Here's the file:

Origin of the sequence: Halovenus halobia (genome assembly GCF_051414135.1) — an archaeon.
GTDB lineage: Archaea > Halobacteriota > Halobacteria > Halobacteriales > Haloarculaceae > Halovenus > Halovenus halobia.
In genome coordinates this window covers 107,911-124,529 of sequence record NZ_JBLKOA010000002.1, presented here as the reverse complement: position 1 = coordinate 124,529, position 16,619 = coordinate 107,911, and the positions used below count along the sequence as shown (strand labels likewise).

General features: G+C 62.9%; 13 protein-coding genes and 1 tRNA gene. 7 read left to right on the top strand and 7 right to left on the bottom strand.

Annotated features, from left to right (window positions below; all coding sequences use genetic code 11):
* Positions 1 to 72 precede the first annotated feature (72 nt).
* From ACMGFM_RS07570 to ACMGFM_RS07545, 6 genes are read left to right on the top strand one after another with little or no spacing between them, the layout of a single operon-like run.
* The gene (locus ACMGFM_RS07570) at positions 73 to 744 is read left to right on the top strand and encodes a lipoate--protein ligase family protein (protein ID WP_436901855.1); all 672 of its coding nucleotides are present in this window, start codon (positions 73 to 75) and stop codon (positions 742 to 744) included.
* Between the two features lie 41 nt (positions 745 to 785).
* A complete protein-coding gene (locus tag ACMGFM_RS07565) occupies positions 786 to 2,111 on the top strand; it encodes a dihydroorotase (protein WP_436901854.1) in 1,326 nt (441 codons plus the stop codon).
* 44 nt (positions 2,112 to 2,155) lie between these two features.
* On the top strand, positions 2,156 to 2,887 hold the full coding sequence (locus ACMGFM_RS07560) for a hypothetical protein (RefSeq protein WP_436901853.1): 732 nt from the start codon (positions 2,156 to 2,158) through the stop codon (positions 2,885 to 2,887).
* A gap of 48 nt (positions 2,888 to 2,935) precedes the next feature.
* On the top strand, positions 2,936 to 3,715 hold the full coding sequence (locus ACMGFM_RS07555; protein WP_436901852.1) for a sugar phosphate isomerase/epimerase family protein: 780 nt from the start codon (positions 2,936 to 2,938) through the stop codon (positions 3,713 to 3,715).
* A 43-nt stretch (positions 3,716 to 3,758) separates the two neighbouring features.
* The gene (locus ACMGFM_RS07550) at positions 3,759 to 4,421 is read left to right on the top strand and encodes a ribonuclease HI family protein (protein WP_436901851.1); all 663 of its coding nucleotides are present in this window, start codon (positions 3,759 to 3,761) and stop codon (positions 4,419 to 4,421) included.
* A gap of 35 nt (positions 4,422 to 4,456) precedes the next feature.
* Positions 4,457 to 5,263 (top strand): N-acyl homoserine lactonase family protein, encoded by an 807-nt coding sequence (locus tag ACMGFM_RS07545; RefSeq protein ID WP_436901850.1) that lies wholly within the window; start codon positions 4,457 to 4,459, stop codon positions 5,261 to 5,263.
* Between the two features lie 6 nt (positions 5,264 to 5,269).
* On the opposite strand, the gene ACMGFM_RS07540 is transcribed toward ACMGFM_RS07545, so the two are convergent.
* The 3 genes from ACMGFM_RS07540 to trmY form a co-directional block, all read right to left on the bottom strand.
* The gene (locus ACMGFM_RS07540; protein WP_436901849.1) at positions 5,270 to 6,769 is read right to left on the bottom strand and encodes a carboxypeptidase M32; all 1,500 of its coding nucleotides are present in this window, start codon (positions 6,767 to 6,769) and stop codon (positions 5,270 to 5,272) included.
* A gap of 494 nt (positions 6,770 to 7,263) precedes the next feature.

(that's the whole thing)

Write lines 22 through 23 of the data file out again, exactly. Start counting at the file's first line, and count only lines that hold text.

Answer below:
* The gene (locus ACMGFM_RS07540; protein WP_436901849.1) at positions 5,270 to 6,769 is read right to left on the bottom strand and encodes a carboxypeptidase M32; all 1,500 of its coding nucleotides are present in this window, start codon (positions 6,767 to 6,769) and stop codon (positions 5,270 to 5,272) included.
* A gap of 494 nt (positions 6,770 to 7,263) precedes the next feature.